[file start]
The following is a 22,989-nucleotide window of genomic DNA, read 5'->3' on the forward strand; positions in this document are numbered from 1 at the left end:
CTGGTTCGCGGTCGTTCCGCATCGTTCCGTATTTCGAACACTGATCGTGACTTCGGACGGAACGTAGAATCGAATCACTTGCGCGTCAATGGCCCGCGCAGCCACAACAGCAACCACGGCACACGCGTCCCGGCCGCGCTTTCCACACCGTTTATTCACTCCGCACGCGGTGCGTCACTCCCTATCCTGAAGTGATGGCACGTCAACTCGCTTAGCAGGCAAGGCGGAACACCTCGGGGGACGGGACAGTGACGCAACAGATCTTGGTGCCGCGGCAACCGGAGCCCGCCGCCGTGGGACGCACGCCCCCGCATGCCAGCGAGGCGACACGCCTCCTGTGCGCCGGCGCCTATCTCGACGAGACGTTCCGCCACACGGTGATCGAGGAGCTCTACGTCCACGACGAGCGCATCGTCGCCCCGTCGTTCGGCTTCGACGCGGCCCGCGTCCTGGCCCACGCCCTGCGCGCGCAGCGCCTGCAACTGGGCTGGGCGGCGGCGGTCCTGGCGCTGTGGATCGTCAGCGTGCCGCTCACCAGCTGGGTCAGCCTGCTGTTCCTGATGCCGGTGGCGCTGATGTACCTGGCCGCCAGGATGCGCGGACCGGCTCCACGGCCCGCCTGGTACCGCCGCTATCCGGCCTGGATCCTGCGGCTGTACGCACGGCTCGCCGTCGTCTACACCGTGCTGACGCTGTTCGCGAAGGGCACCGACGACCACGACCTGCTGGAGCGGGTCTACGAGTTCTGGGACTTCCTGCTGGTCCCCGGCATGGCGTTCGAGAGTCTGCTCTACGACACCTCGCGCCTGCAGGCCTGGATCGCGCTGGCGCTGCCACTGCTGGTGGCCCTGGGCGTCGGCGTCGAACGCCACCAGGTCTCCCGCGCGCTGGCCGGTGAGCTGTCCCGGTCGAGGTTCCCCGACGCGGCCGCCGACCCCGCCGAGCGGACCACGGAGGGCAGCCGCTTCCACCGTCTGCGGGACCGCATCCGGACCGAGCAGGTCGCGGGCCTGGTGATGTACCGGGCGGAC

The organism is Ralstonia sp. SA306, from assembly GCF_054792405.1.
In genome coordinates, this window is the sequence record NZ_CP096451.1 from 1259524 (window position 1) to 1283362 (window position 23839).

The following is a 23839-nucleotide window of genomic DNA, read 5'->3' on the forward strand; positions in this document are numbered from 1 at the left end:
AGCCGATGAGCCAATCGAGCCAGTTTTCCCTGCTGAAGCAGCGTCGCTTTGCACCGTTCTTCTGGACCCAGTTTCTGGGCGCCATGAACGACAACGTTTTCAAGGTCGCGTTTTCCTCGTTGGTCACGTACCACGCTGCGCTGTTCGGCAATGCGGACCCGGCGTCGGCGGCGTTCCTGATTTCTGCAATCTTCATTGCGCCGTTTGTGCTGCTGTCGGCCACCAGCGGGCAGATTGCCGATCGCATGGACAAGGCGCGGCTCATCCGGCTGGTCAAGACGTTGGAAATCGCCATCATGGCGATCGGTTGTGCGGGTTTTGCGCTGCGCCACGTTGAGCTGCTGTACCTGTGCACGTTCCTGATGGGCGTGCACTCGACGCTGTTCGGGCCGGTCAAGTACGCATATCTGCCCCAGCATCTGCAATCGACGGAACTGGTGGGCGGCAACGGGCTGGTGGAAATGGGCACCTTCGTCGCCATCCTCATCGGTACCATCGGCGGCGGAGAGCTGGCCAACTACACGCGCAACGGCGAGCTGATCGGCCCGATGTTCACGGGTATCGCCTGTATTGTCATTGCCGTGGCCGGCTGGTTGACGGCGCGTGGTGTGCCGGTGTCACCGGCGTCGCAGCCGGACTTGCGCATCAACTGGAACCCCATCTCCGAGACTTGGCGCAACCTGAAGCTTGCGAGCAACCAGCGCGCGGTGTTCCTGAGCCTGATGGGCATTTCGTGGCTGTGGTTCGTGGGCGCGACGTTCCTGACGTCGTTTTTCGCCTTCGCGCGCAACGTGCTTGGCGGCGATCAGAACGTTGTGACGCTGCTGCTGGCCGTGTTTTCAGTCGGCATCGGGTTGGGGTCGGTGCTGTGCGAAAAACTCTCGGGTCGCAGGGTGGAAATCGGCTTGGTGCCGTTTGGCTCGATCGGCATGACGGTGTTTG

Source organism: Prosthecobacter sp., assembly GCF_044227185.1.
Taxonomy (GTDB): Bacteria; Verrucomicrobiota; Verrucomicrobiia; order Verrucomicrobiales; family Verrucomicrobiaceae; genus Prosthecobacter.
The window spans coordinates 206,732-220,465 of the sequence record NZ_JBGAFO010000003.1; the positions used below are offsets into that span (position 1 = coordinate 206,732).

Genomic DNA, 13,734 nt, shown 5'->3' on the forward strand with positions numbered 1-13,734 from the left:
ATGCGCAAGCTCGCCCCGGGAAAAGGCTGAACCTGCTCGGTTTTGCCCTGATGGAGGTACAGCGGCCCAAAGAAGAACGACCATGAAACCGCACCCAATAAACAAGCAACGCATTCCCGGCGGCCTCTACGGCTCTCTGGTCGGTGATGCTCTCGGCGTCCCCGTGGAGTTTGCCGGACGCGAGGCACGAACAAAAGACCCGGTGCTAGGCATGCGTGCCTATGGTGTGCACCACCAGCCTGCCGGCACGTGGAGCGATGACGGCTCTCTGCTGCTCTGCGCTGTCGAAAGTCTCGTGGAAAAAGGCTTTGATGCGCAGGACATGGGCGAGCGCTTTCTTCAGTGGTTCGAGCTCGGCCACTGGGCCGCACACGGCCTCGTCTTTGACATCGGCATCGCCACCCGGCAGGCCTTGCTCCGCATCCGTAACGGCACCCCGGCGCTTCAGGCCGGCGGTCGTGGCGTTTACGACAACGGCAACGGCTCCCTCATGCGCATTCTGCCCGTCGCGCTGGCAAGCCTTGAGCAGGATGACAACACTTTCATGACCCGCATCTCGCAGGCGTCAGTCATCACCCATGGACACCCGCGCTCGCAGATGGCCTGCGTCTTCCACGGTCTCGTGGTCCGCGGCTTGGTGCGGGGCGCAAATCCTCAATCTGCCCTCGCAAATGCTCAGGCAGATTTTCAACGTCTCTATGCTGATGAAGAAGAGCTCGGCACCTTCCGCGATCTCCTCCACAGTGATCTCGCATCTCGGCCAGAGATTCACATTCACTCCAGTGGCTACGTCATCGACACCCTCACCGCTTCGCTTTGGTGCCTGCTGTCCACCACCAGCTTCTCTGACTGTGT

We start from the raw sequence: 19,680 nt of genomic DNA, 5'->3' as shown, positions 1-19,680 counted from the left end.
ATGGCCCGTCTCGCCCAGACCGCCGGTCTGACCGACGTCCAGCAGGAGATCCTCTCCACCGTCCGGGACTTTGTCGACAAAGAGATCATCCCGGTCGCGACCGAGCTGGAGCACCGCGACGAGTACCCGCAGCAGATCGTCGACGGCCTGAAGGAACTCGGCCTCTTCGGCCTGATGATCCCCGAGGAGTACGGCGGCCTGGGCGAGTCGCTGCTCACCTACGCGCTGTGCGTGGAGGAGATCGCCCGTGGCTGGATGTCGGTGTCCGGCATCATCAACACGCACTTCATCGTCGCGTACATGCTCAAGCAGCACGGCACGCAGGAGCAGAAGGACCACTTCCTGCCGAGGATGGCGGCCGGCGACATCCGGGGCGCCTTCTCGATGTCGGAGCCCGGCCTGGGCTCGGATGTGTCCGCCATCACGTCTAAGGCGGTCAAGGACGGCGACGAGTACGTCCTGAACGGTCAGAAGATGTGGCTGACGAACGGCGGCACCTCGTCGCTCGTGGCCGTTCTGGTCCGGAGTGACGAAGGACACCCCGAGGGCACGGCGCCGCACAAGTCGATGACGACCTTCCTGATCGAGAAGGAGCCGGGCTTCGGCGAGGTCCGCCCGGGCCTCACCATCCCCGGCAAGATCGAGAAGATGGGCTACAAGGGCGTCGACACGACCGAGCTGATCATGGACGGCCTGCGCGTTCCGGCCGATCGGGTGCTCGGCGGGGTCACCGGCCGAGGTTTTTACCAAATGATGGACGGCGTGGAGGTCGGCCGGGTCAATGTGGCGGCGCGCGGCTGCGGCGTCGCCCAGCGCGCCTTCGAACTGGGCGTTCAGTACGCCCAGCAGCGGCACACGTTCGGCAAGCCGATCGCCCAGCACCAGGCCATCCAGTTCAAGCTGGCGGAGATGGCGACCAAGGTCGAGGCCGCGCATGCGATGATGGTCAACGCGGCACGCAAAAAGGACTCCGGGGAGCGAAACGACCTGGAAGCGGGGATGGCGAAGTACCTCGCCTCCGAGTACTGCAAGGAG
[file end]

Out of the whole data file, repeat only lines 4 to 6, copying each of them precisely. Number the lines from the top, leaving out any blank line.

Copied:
In genome coordinates, this window is the sequence record NZ_CP096451.1 from 1259524 (window position 1) to 1283362 (window position 23839).

The following is a 23839-nucleotide window of genomic DNA, read 5'->3' on the forward strand; positions in this document are numbered from 1 at the left end:
AGCCGATGAGCCAATCGAGCCAGTTTTCCCTGCTGAAGCAGCGTCGCTTTGCACCGTTCTTCTGGACCCAGTTTCTGGGCGCCATGAACGACAACGTTTTCAAGGTCGCGTTTTCCTCGTTGGTCACGTACCACGCTGCGCTGTTCGGCAATGCGGACCCGGCGTCGGCGGCGTTCCTGATTTCTGCAATCTTCATTGCGCCGTTTGTGCTGCTGTCGGCCACCAGCGGGCAGATTGCCGATCGCATGGACAAGGCGCGGCTCATCCGGCTGGTCAAGACGTTGGAAATCGCCATCATGGCGATCGGTTGTGCGGGTTTTGCGCTGCGCCACGTTGAGCTGCTGTACCTGTGCACGTTCCTGATGGGCGTGCACTCGACGCTGTTCGGGCCGGTCAAGTACGCATATCTGCCCCAGCATCTGCAATCGACGGAACTGGTGGGCGGCAACGGGCTGGTGGAAATGGGCACCTTCGTCGCCATCCTCATCGGTACCATCGGCGGCGGAGAGCTGGCCAACTACACGCGCAACGGCGAGCTGATCGGCCCGATGTTCACGGGTATCGCCTGTATTGTCATTGCCGTGGCCGGCTGGTTGACGGCGCGTGGTGTGCCGGTGTCACCGGCGTCGCAGCCGGACTTGCGCATCAACTGGAACCCCATCTCCGAGACTTGGCGCAACCTGAAGCTTGCGAGCAACCAGCGCGCGGTGTTCCTGAGCCTGATGGGCATTTCGTGGCTGTGGTTCGTGGGCGCGACGTTCCTGACGTCGTTTTTCGCCTTCGCGCGCAACGTGCTTGGCGGCGATCAGAACGTTGTGACGCTGCTGCTGGCCGTGTTTTCAGTCGGCATCGGGTTGGGGTCGGTGCTGTGCGAAAAACTCTCGGGTCGCAGGGTGGAAATCGGCTTGGTGCCGTTTGGCTCGATCGGCATGACGGTGTTTG